Teamsters, ABF reach tentative contract deal, no details provided

by Michael Tilley ([email protected]) 649 views 

The International Brotherhood of Teamsters and Fort Smith-based ABF Freight have reached a tentative five-year labor agreement that now must be reviewed and submitted to a membership vote. Contract details were not made available.

News of the deal was posted late Wednesday (March 28) by the Teamsters, just three days before the existing contract is set to expire. Talks wrapped much sooner than in 2013 when contract negotiations ran into June, when the main body of a contract was approved. Supplemental regional provisions were approved in October 2013. ABF is one of the nation’s largest less-than-truckload carriers.

“No further details will be released until leaders from Teamster local unions that represent ABF members meet in the next two weeks to review the tentative agreement and approve sending it out for a membership ratification vote,” noted the Teamsters report. “The parties agreed to an extension of the current agreement to allow for the ratification process to take place.”

Officials with ArcBest, the parent company of ABF Freight, declined comment. An estimated 8,000 ABF employees are union members. ArcBest employs around 13,000.

The 2013 contract was negotiated in an economic environment during which ABF Freight was losing money and the national trucking industry was struggling to emerge from a freight recession. But times are much different. Heading into 2018, the trucking and logistics industry is poised to have a solid year thanks to regulations, driver shortages, and other factors resulting in more freight demand than freight-handling supply. Changes in the federal tax code are also expected to improve margins for companies like ABF. And ArcBest has been in the black the past few years. Full year net income totaled $35.57 million in 2017, $24.3 million in 2016, and $44.854 million in 2015.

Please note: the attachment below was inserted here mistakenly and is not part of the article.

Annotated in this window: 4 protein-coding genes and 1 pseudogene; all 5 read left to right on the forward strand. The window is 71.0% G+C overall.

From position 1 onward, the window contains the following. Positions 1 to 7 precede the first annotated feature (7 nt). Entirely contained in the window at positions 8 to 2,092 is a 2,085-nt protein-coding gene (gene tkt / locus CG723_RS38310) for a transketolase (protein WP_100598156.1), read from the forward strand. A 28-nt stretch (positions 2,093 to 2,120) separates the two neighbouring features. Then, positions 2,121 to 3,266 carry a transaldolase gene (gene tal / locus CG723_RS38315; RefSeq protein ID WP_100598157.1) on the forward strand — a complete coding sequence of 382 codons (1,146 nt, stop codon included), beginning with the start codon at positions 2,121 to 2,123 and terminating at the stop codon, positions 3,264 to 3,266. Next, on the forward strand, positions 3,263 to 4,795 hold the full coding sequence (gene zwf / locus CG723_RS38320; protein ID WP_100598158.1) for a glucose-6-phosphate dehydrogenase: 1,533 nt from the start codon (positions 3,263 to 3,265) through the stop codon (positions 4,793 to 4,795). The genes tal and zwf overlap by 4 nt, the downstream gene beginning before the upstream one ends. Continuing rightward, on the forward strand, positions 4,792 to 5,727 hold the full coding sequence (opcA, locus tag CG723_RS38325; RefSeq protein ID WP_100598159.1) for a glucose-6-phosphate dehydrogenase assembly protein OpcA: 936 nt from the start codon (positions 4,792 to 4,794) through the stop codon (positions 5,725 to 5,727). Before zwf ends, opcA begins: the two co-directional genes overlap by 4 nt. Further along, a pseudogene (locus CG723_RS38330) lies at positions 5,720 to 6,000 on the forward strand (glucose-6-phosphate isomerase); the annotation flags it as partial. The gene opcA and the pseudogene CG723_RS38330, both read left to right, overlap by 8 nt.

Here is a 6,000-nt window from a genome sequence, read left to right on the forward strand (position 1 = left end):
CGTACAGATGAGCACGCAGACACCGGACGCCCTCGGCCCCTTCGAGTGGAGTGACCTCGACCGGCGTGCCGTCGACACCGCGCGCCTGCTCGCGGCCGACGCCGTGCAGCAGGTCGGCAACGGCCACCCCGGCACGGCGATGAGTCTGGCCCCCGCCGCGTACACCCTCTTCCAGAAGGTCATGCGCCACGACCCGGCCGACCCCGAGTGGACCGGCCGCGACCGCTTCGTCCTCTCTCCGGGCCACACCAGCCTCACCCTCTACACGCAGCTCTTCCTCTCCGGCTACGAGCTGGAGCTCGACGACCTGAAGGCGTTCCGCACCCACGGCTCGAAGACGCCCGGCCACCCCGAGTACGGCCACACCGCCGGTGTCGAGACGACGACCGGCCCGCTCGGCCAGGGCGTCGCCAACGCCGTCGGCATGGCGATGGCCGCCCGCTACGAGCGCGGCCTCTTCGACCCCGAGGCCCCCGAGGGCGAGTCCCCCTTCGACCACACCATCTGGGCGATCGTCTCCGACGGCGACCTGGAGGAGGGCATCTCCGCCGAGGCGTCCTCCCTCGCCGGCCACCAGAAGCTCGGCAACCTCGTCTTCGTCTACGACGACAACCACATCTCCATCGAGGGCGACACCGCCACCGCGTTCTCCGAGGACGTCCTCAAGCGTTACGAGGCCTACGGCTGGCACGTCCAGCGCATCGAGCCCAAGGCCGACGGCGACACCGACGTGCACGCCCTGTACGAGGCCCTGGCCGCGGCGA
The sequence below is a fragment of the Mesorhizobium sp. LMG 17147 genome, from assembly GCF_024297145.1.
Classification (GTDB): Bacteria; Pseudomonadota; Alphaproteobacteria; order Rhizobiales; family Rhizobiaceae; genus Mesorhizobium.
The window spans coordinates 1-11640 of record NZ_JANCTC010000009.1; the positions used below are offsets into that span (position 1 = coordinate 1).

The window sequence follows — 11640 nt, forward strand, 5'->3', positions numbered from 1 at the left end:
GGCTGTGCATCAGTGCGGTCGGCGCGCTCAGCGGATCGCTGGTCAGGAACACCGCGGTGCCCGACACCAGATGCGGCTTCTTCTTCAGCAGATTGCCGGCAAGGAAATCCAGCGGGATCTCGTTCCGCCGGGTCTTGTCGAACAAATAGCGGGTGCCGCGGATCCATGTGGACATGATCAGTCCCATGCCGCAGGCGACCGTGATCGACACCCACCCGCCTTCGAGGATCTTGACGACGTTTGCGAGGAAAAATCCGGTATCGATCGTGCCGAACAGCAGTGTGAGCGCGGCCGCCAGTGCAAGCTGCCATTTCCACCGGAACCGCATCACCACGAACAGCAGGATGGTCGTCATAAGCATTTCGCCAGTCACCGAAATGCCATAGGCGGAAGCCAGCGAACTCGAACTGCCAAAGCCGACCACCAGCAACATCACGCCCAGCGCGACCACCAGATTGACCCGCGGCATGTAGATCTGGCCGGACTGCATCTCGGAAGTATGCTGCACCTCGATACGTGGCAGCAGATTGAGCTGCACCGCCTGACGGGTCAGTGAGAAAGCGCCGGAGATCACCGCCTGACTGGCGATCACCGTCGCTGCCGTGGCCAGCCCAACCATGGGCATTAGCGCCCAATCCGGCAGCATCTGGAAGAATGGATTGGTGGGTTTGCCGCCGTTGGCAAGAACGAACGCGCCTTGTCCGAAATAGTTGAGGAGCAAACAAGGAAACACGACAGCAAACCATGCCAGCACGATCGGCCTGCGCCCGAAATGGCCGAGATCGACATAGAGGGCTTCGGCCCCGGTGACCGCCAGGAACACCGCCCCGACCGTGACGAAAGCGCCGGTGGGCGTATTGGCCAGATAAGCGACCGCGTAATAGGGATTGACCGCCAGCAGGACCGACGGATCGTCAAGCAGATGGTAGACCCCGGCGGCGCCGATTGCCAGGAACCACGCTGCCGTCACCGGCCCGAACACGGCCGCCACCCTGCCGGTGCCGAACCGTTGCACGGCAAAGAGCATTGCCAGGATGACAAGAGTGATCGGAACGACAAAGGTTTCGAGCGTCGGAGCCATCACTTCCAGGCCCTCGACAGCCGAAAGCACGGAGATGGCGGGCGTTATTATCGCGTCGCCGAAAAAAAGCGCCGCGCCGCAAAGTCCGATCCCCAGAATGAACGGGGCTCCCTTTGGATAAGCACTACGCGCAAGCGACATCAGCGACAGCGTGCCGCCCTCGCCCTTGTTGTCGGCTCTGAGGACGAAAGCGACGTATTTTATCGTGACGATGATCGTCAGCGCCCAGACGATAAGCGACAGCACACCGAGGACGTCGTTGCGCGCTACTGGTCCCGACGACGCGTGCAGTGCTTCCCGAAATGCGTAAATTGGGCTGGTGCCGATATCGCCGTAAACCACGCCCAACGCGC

Teamsters officials said earlier this year they were interested in sharing those gains with union members and not interested in a “concessionary contract” they approved in 2013.

Brad Delco, a transportation industry analyst with Little Rock-based Stephens Inc., along with associates Scott Schoenhaus and Tyler DuBay, noted in a March 28 investors note the pending labor talks were “much ado about nothing,” and the deal would be reached sooner rather than later.

“Our confidence around this is predicated off of reviewing how the process played out last time, with both sides working together to extend negotiations (with numerous extensions) to reach a tentative agreement. Bottom line, any noise around freight divergence is likely just that, noise, as we believe constructive progress is ongoing at this stage of the negotiation process,” the Stephens report noted.

When asked Thursday by Talk Business & Politics about the different economic environment, Delco said it’s true “the union has a lot more negotiation leverage” in 2018 compared with 2013 because of the tight labor market and other capacity constraints in the industry.

“On the other hand, you can look at it and say, ‘The industry back drop has been strong, and yet the margins that ABF Freight has been able to deliver has not been at the level of its non-union peers.’ So clearly their cost structure puts the company at a disadvantage compared to its non-union competitors,” Delco said.

Part of the margin crunch at ABF is the result of “gold standard” benefits provided to union members, Delco said. For example, covering 100% of healthcare (insurance) premiums is likely putting pressure on ABF margins, he said, which “sends a signal” to ABF its benefits need to be more in line with non-union companies.

Delco said the Teamsters also should be worried ABF could lose market share to non-union peers because of “misalignment” of benefits compared to non-union operators.

While it is unknown how or if the company was able to curb costs and how or if the Teamsters were able to avoid another concessionary contract, Delco said having a tentative contract already in place is a good thing for both parties.

“The good news here is they’ve already reached a tentative agreement.”

ArcBest shares (NASDAQ: ARCB) closed Thursday at $32.05, up 60 cents. During the past 52 weeks the share price has ranged between $39.70 and $16.95.